The impact of coronavirus border closures on regional Australians is expected to be Scott Morrison’s key focus at a bush summit in southern NSW.
The prime minister has hinted at an announcement at Friday’s event, which will bring together politicians, rural leaders and farmers in Cooma.
Mr Morrison said people should know when border restrictions can be lifted so they can get on with their lives.
“It is important that we continue to remove barriers where they’re not necessary and where there are barriers, we have the most sensible, practical and time-limited arrangements,” he told reporters in Canberra.
The prime minister is pushing for a streamlined approach to appeals against state border closures during the pandemic.
He has been a frequent critic of states which have shut their borders without releasing the medical advice informing their decisions.
From Friday, people living or working 40km each side of the South Australia-Victoria border will have restrictions relaxed but remain subject to virus tests.
Farmers and border communities continue to raise concerns with restrictions shutting Victoria off from NSW and SA.
NSW has agreed to make the border zone 50km with an agricultural exemption of 100km.
But red tape continues to frustrate farmers and agricultural businesses trying to move animals and machinery.
“I will continue to work to ensure we have a transparent and fair process, that there are appropriate appeal rights in place for people who are affected by these decisions,” Mr Morrison said.
Opposition Leader Anthony Albanese will also attend the Cooma summit, along with Labor’s agriculture spokesman Joel Fitzgibbon.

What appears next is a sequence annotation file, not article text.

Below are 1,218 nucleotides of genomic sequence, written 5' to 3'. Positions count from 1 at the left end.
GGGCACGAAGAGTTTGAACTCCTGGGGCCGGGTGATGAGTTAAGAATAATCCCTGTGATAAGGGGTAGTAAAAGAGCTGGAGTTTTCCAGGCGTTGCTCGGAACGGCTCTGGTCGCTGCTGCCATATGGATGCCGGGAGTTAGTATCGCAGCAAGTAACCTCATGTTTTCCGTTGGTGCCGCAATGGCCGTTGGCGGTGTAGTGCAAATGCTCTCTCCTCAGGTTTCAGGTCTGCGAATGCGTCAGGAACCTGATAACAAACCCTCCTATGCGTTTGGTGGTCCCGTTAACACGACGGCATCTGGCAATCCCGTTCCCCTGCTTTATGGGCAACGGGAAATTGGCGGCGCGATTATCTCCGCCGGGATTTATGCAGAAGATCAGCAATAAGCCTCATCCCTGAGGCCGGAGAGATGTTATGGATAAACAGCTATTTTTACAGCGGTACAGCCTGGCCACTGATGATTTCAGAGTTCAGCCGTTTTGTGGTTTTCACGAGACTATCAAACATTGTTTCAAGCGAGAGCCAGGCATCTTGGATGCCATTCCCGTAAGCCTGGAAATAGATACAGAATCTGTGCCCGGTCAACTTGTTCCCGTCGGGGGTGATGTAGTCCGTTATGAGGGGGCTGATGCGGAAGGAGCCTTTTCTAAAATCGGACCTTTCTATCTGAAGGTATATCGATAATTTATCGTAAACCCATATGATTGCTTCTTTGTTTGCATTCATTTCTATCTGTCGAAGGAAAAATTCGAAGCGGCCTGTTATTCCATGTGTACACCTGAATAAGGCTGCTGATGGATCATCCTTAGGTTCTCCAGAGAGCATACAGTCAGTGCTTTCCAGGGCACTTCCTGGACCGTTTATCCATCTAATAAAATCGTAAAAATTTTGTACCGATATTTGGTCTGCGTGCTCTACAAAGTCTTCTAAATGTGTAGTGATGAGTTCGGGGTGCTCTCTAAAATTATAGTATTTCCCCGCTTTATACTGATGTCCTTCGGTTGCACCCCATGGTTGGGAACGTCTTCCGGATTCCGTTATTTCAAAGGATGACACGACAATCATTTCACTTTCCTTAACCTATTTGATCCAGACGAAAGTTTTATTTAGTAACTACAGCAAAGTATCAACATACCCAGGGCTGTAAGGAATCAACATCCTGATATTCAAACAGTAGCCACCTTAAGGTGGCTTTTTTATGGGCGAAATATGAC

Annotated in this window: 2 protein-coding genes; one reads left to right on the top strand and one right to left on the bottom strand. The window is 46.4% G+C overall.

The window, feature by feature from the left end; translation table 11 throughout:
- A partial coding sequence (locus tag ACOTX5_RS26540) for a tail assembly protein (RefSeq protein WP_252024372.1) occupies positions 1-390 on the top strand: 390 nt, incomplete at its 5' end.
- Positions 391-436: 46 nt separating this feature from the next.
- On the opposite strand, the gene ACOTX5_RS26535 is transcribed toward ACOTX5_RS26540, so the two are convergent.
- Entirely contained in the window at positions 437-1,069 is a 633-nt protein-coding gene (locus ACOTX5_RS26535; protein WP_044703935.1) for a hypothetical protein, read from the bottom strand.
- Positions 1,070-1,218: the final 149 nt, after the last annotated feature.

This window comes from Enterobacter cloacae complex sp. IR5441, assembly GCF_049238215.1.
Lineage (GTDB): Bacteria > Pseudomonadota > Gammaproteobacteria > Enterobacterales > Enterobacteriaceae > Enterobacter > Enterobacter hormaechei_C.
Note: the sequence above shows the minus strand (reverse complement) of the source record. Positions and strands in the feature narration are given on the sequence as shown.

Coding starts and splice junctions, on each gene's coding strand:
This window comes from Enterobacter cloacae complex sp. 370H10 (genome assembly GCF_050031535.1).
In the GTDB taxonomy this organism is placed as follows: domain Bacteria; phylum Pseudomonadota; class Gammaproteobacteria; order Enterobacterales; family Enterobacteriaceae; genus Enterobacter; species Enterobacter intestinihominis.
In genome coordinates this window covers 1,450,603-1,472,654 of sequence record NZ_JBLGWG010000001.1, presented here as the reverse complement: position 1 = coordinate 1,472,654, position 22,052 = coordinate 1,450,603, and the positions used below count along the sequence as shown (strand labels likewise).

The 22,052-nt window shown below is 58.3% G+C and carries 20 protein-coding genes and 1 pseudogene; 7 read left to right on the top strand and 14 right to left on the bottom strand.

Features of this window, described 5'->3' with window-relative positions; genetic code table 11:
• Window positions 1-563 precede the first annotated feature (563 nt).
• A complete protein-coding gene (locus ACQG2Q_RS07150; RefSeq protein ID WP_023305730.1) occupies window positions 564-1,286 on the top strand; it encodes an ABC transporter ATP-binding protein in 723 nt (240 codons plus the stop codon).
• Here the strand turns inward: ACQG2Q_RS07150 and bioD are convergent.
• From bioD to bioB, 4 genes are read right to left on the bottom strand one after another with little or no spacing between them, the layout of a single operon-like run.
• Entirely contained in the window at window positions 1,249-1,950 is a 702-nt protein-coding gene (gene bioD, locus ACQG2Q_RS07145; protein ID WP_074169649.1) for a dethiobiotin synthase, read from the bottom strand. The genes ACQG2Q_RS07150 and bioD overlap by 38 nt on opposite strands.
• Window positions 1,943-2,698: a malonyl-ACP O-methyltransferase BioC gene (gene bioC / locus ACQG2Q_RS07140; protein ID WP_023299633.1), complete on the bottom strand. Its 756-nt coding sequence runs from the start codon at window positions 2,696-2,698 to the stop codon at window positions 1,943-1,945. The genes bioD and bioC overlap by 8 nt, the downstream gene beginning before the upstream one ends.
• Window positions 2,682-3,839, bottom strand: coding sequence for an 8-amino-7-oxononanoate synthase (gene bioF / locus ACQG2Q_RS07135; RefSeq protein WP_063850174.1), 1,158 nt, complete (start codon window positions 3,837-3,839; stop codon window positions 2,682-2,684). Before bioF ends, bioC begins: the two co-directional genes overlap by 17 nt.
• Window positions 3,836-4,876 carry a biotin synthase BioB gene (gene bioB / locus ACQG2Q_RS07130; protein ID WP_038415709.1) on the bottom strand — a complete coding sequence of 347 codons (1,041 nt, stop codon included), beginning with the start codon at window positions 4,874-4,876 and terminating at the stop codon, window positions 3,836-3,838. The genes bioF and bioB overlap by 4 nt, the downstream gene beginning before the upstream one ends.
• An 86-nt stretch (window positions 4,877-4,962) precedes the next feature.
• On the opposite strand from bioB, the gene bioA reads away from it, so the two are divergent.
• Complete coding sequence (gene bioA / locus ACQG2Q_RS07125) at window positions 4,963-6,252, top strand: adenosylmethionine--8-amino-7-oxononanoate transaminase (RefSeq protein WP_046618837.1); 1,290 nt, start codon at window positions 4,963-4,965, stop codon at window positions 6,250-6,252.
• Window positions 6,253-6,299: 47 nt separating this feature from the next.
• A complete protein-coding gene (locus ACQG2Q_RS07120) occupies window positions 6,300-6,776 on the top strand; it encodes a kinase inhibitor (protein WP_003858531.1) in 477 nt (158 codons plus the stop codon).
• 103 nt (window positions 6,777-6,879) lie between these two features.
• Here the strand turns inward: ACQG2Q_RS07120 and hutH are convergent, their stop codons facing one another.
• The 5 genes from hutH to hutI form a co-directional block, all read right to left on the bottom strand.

Mr Fitzgibbon will be on a panel with Energy Minister Angus Taylor and billionaire renewable energy advocate Mike Cannon-Brookes.
Swathes of regional Australia have endured a torrid period with the coronavirus recession coming after fire, flood and drought battered parts of the country.
Meanwhile, the national virus death toll rose to 584 on Friday with another 12 victims in Victoria.
While deaths are rising, new case numbers are falling with Melbourne in harsh lockdown and restrictions in country areas.
Victoria recorded 113 cases for the second day in a row, the lowest number since July 5.
Mr Morrison is continuing to dig in behind his beleaguered aged care minister while defending issues in the federally regulated aged care system.
The government has made qualified apologies about issues in the sector while also pointing to problems in Victoria’s coronavirus protection regime and health response.
The prime minister has also downplayed reports of a plan to evacuate stranded Australians from overseas and place them in outback quarantine centres.